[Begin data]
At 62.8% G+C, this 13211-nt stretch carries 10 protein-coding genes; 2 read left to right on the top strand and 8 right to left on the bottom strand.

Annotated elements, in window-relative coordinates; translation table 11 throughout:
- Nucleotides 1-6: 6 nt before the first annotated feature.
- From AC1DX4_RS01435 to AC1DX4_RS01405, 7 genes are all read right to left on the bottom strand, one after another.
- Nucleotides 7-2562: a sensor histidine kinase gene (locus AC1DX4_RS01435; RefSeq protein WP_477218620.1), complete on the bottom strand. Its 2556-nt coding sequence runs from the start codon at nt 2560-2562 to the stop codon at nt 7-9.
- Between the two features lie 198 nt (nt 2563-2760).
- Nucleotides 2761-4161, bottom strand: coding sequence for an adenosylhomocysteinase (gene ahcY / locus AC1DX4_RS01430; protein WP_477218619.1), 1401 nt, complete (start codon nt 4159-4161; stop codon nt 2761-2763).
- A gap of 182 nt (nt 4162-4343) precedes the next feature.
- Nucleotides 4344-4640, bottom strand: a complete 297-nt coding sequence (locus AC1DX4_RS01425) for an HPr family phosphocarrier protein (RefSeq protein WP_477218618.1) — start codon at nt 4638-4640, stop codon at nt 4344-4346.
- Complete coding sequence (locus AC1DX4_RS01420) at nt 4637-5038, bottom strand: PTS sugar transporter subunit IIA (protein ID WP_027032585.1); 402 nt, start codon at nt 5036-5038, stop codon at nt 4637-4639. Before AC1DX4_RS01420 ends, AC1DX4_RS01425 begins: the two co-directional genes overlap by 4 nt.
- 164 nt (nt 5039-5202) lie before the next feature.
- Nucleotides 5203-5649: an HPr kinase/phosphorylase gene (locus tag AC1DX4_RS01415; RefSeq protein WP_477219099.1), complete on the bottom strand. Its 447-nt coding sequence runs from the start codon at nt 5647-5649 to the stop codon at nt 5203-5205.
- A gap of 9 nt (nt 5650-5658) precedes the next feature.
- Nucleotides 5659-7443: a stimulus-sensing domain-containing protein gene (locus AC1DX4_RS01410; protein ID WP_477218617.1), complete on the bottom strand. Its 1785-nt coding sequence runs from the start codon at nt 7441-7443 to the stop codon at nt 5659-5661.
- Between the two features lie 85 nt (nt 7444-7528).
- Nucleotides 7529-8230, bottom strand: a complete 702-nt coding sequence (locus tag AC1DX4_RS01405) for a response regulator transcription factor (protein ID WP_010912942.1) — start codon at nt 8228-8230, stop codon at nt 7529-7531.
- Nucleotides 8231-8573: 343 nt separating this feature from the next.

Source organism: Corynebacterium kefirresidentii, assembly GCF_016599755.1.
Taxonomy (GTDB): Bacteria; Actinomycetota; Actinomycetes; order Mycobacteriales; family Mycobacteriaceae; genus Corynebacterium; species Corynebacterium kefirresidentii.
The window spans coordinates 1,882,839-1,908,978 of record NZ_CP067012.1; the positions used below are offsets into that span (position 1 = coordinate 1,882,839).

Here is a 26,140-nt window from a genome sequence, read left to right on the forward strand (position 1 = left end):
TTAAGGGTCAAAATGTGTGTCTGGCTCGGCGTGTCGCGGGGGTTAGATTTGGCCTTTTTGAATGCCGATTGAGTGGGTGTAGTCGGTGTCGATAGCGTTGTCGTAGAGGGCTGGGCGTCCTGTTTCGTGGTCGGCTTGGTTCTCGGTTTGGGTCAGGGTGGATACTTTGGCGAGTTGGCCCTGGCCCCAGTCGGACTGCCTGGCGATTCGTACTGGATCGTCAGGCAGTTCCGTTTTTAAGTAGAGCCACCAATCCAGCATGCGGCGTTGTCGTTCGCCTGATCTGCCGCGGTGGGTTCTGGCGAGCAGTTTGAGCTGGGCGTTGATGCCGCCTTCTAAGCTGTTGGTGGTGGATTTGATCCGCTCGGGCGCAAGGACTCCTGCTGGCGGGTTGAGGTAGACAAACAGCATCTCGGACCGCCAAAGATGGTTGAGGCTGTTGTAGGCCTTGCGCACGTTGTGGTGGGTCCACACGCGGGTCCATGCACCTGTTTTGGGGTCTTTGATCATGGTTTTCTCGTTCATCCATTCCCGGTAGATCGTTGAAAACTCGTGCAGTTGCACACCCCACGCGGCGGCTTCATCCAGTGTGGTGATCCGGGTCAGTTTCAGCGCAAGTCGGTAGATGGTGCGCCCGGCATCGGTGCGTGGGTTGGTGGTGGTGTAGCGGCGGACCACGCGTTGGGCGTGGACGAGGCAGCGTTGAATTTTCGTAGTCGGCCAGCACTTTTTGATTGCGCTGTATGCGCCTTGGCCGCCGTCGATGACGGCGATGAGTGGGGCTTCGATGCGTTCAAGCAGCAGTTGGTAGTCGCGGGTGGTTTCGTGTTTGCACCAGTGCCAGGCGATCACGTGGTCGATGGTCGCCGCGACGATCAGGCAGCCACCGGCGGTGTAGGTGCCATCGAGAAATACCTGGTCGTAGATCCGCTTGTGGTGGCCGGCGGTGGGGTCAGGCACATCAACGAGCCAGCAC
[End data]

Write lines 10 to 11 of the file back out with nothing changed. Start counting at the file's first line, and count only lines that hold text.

- Complete coding sequence (locus AC1DX4_RS01420) at nt 4637-5038, bottom strand: PTS sugar transporter subunit IIA (protein ID WP_027032585.1); 402 nt, start codon at nt 5036-5038, stop codon at nt 4637-4639. Before AC1DX4_RS01420 ends, AC1DX4_RS01425 begins: the two co-directional genes overlap by 4 nt.
- 164 nt (nt 5039-5202) lie before the next feature.